If you have two toms and a hen, you will have fighting and it will not be good for the hen's health. It is not uncommon for even a low pecking order tom to knock a more dominant tom off of a hen's back during a mating attempt. This can lead to serious injuries to the hen when the tom scrambles to stay on the hen's back. It often leads to a rip in the hen's side.

Ok. So should I try to find another hen or two to add to the flock? And if so, when should I do so? Now? Springtime?

You are raising him to have no fear of people. You imprinted him and once he grows up he will not understand that there is a difference between people and turkeys. He will get to the point that he treats people the same as he would another turkey. The results will not be good when he decides to move up in the pecking order.

We will begin distancing ourselves from the birds, but is there anything else I can do to prevent future aggression and promote respect of humans as the birds mature?

Turkeys can start experiencing kidney problems and gout at protein levels of 40%. Mealworms are 50% protein. Mealworms and all other treats combined should not exceed 10% of the total diet. If you continue giving excessive treats, do not expect your turkeys to live long healthy lives.

Thank you! We will lay off the worms! I appreciate your frankness and the time you took to reply!
 

R2elk

*
Premium Feather Member
8 Years
Feb 24, 2013
34,733
169,765
1,641
Natrona County, Wyoming
My Coop
My Coop
The Bourbon Red Tom is the father of both poults. One has a Narragansett mother, and the other’s mom is a Royal Palm. There was only 1 Tom and 2 hens at the farm, and two batches of poults—one group bronze and one group white/tan cream colored. I’m so confused!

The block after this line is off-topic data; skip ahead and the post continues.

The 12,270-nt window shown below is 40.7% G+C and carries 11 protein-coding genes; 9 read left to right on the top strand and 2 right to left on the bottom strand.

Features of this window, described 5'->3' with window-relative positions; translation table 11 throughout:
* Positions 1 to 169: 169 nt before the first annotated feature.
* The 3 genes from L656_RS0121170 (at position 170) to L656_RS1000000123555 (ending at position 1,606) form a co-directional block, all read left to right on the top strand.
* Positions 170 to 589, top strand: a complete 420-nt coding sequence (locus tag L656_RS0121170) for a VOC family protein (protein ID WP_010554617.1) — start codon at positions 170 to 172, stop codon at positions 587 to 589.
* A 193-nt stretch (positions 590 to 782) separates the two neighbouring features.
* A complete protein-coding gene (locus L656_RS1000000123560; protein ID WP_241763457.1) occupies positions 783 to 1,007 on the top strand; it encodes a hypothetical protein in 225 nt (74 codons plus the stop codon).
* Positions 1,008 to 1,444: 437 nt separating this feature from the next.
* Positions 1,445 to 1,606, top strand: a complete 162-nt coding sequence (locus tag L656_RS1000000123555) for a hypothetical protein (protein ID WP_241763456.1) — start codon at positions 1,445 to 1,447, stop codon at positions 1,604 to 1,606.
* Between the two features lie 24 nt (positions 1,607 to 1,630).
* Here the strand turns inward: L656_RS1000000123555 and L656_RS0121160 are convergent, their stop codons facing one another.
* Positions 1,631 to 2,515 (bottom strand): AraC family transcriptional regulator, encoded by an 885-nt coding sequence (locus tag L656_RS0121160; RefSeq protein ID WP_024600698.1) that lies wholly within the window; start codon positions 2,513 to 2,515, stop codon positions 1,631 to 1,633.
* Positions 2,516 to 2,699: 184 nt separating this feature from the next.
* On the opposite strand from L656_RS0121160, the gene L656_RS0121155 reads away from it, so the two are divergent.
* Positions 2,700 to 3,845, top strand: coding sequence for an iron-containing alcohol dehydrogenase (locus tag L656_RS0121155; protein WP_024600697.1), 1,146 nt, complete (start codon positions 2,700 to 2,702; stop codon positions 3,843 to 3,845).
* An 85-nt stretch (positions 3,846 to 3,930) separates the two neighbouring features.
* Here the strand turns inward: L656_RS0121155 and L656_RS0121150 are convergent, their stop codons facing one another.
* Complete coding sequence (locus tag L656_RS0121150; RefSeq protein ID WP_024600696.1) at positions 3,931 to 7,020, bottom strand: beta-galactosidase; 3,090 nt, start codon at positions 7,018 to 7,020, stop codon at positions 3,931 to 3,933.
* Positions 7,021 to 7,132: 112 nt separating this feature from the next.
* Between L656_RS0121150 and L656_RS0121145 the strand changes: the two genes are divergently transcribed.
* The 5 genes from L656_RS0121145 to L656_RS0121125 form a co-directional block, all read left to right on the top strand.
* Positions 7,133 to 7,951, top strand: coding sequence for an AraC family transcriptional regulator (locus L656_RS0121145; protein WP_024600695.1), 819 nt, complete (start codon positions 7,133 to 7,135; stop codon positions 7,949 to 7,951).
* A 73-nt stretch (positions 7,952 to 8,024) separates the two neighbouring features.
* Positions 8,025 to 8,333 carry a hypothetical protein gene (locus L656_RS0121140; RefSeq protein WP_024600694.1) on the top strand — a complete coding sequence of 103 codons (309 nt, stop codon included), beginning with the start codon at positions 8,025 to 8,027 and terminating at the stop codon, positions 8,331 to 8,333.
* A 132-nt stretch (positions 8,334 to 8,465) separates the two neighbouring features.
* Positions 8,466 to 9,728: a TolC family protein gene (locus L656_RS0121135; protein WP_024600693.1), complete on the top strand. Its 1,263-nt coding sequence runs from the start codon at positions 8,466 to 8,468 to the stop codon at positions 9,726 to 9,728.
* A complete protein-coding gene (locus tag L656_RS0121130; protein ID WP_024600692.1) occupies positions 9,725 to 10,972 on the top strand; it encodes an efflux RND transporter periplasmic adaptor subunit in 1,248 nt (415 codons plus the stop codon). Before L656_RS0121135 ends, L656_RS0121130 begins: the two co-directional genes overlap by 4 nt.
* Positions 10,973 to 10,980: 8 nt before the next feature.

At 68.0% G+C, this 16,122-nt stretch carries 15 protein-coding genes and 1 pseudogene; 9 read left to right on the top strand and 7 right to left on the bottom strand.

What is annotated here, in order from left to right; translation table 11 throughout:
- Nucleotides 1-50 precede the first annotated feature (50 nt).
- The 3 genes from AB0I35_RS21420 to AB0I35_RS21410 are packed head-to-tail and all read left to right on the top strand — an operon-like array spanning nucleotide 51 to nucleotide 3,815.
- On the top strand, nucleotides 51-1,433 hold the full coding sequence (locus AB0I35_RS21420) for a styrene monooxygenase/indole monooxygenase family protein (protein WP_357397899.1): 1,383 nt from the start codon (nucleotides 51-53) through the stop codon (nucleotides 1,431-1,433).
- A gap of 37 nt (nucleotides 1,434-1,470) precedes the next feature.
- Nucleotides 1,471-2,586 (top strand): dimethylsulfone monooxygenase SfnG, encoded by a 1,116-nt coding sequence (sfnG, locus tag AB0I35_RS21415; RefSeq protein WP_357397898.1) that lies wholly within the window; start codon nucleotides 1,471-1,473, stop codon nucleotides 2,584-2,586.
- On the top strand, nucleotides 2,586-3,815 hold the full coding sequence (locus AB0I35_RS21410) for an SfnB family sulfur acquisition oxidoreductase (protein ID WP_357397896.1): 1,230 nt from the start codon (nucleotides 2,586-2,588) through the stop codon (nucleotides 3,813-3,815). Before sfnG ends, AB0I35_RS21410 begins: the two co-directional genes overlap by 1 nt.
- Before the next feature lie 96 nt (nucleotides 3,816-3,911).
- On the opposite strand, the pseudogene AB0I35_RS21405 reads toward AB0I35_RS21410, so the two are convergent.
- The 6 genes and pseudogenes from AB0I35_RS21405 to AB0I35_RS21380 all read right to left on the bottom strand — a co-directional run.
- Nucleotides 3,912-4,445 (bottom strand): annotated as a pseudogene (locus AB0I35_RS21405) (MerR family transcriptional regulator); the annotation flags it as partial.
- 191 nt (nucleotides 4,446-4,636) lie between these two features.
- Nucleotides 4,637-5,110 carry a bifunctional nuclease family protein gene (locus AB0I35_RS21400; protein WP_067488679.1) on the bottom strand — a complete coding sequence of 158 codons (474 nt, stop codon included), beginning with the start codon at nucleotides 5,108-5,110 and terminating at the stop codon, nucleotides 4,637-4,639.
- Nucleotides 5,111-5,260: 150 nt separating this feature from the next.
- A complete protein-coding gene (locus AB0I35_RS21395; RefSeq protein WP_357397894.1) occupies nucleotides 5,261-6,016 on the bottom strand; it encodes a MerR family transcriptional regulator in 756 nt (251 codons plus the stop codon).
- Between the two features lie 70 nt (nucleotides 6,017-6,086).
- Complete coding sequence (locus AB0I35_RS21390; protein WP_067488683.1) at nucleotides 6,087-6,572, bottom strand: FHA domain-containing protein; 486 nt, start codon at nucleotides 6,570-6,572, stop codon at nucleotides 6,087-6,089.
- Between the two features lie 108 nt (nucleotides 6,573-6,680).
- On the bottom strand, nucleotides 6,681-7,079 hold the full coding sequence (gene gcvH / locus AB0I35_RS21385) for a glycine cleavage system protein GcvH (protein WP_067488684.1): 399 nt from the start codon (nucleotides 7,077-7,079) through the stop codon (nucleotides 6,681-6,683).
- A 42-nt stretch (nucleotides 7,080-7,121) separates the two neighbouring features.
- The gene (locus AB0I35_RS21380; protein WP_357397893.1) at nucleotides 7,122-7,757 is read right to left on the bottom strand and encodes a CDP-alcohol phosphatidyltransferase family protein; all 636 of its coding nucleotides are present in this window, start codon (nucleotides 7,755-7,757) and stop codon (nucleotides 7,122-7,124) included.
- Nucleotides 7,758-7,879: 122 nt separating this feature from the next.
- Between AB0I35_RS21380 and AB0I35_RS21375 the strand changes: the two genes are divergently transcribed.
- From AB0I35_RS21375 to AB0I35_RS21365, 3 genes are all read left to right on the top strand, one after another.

That would indicate that the parents either aren't what they are claimed to be (very common) or that at least one if not more are carrying hidden recessive color genes.

A Bourbon Red Tom over a Narragansett hen and a Royal Palm hen will only produce Red Bronze offspring although the different batches will have different hidden color genes but they should not affect the colors shown.
Ok. So should I try to find another hen or two to add to the flock? And if so, when should I do so? Now? Springtime?
I would eliminate one of the toms before mating begins in the spring. I would also add more hens. I try to keep a minimum of 4 to 5 hens for one tom.
We will begin distancing ourselves from the birds, but is there anything else I can do to prevent future aggression and promote respect of humans as the birds mature?
I suspect it is too late but you can try.
 

New posts New threads Active threads

Top Bottom